The causes of Africa's food crises remain as I described them in December - a lethal combination of recurring droughts, failed economic policies, civil war, and the widening impact of AIDS, which has damaged the food sector and the capacity of governments to respond to need. The scale of the suffering is unprecedented. The World Food Programme must somehow find $1.8 billion this year just to meet emergency food needs in Africa. That is equal to all the resources we were able to gather last year for our projects worldwide and more than the biennial budget of the UN Secretariat here in New York. Thus far, we remain nearly $1 billion short.
Continuing funding shortfalls for food emergencies in the DPRK and Afghanistan and future demands in Iraq further darken the outlook for Africa. Last year, global food aid continued to plummet, dipping below 10 million metric tons -- down from 15 million in 1999. My colleagues at FAO have found that chronic hunger is actually rising in the developing world outside China and the World Health Organization announced that hunger remains the world's number one threat to health.
Until recently it seemed that our appeals for help were just not getting through. But I have some encouraging news. First, the Secretary General has made the issue of African hunger -- especially as it relates to AIDS -- very much his own and that has energized and encouraged all of us. Second, France and the United States are working together to put African food crises on the agenda of the upcoming G8 meeting to be hosted by President Chirac in Evian in June. President Bush has announced the creation of a new $200 million fund to prevent famine and we hope that will be a down payment on a broader political commitment by the G8 and others to address food emergencies in Africa. ...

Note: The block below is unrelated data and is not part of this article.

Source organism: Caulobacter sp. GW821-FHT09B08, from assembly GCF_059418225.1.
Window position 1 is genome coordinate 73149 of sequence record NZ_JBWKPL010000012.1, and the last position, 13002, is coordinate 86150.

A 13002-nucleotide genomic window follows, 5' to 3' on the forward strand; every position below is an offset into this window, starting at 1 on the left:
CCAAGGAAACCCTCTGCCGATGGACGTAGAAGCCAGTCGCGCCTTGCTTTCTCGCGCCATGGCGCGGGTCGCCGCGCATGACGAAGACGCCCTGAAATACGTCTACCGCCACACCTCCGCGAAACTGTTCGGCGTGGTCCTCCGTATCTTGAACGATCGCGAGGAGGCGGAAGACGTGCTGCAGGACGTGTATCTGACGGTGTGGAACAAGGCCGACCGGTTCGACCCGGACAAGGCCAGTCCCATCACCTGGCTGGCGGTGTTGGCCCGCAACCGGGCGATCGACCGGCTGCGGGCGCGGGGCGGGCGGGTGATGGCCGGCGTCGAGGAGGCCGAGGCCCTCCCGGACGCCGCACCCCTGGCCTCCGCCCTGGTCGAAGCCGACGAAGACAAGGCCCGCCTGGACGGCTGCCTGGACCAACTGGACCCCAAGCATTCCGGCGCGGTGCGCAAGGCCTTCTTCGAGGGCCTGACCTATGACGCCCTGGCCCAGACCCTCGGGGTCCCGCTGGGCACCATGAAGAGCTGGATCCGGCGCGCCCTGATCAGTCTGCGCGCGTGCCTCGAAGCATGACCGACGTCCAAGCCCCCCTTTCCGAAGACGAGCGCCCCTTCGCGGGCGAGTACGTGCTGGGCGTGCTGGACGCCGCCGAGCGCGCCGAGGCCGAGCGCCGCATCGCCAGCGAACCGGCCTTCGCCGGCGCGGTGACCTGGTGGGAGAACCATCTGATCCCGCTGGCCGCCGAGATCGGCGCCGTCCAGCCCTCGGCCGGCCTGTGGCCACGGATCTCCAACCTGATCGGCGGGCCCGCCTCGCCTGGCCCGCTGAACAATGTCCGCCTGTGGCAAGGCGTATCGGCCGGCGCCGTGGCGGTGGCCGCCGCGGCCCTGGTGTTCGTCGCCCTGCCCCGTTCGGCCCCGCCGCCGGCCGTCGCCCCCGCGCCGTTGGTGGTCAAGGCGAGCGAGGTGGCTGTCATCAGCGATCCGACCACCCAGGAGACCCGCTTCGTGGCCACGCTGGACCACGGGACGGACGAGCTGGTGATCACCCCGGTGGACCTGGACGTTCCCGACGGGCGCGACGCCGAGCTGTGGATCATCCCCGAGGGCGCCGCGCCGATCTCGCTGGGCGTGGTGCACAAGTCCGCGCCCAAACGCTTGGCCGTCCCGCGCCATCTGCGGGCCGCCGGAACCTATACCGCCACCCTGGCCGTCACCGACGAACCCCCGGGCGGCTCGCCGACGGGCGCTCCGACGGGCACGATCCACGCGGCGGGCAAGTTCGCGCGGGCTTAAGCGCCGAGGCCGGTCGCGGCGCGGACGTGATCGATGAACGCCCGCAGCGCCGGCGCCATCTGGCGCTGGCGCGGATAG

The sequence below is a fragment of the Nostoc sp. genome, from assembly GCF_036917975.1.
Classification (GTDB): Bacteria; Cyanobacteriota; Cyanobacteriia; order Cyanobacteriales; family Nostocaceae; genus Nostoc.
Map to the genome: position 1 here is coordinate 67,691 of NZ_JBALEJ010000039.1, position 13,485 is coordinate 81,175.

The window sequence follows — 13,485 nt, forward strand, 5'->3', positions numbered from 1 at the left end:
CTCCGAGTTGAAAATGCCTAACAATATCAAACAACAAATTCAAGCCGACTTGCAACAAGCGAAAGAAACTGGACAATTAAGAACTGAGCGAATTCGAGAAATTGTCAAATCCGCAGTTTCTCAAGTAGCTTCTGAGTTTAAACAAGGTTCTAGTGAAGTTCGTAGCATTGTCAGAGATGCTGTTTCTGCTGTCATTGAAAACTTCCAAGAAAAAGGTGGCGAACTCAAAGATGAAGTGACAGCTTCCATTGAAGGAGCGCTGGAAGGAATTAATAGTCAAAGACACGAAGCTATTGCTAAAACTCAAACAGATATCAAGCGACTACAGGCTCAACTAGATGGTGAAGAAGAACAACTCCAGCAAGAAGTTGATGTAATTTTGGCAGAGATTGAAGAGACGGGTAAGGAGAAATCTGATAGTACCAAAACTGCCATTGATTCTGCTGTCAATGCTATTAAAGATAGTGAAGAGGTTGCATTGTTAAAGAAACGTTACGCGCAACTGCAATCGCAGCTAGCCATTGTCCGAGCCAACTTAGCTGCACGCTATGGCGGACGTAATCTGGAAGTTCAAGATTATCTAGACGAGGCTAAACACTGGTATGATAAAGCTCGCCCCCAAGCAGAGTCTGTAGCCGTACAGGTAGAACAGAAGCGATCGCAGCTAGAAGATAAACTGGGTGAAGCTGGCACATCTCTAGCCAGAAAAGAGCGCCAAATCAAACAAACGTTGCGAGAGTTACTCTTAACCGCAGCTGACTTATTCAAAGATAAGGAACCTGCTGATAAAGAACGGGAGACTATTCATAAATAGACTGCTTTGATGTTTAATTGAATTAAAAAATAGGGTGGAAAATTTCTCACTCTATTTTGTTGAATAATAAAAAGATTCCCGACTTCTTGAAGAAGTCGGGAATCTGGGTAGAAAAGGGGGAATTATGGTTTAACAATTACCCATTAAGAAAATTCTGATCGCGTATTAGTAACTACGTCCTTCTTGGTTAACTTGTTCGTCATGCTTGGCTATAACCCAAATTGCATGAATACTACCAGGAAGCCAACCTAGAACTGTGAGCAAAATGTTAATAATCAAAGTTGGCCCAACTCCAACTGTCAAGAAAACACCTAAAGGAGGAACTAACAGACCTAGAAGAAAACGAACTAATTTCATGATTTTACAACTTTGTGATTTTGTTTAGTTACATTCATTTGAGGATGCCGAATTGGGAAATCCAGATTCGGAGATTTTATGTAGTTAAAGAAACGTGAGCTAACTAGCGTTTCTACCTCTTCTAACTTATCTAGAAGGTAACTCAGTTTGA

The largest single threat to Africa's food security remains drought in a continent where irrigation is rare, but AIDS, failed economic policies and political violence also have major roles in different regions.
In southern Africa, and to a lesser degree in the Horn of Africa, the impact of AIDS on the political and economic structure grows daily. ... Out in rural villages, lands lie fallow because there is no one to farm them and more than 7 million African farmers have lost their lives to AIDS.
It is not hard to imagine where all of this is heading. The peak impact of the AIDS pandemic has not yet arrived in southern Africa and is not expected until 2005-2007. ...